FIG. 4 is a cross-sectional view of the pair of coaxial cables shown in FIG. 2 along the line B--B.
Referring to FIG. 2, a preferred embodiment of the present invention includes a pair of coaxial cables 50 and 55 of length L1 include central conductors 62 and 60, a graphite coated insulating layer 65, a first braid shield 70, a second insulator layer 72, a second or external braid shield 75 and a third insulator layer 80. As shown in FIG. 2, the pair of coaxial cables 50 and 55 are positioned in contact with each other for the entire length L2.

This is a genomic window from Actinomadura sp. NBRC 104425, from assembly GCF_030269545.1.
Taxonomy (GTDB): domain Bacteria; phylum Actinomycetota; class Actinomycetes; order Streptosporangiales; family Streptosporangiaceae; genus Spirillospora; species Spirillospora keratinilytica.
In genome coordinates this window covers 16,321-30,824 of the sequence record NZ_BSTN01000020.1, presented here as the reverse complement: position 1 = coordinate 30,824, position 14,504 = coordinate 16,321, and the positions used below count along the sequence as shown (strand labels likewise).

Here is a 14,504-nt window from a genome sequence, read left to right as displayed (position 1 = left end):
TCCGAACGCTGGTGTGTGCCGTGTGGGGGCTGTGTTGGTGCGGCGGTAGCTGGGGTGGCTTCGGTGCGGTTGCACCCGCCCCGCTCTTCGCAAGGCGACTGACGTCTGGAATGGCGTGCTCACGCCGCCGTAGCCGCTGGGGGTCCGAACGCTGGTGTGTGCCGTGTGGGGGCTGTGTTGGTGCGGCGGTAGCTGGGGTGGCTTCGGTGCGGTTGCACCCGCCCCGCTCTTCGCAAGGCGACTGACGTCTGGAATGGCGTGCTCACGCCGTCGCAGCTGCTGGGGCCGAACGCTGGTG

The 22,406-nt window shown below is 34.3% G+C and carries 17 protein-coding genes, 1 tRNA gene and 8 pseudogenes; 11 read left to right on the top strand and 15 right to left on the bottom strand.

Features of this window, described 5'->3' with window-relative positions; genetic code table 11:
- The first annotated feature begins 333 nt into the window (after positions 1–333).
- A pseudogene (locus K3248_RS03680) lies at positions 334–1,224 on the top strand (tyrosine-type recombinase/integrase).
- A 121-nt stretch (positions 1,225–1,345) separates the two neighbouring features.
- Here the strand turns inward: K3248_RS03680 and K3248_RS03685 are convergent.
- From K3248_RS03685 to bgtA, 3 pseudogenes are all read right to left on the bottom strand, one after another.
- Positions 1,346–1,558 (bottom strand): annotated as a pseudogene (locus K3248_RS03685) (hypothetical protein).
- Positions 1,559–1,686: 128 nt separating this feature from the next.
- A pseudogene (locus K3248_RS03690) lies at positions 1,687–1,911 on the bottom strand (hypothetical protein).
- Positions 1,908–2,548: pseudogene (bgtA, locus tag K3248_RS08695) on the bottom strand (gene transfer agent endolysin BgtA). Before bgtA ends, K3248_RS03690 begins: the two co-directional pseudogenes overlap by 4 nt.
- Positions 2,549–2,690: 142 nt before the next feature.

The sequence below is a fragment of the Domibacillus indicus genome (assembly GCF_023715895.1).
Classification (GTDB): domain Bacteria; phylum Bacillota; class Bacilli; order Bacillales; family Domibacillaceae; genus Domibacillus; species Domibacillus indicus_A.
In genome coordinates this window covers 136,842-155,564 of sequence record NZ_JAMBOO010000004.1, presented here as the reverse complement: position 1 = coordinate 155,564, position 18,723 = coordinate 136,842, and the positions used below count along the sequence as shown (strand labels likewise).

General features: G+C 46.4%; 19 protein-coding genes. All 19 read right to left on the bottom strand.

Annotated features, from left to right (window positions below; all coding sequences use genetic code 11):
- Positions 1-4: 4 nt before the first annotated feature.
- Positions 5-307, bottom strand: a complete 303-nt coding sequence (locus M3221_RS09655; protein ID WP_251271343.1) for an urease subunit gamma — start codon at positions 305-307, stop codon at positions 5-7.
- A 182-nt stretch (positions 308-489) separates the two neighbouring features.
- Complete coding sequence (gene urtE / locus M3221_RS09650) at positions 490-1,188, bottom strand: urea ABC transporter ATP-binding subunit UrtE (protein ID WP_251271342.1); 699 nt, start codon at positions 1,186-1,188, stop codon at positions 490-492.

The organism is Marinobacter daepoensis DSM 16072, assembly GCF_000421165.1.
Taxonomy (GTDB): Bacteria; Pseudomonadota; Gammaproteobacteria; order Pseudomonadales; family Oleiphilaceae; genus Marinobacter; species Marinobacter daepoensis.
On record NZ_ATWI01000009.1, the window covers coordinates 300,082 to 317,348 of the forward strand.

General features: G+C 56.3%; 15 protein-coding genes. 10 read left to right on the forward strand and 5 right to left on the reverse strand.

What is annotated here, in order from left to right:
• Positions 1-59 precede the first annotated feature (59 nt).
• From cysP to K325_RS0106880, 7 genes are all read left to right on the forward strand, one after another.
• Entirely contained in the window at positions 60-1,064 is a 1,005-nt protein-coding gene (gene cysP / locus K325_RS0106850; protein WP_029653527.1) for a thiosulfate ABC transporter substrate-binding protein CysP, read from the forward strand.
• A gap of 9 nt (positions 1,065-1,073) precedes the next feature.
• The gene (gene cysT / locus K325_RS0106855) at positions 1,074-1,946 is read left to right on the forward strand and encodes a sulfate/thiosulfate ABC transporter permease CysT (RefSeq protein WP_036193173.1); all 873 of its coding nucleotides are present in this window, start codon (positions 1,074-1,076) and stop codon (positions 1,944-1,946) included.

To enable the EEG probes to be positioned on various areas of a subject's head a length of the EEG probe wiring system, L3, comprises the two coaxial cables 50 and 55 separated from each other. Minimizing the length L3 is necessary to minimize the loop noise pick up area defined by the separate coaxial cables 50 and 55. The length L3 should be long enough to reach the area of the head to which an EEG is to be attached, for example, in the range of not more than 4-6 inches.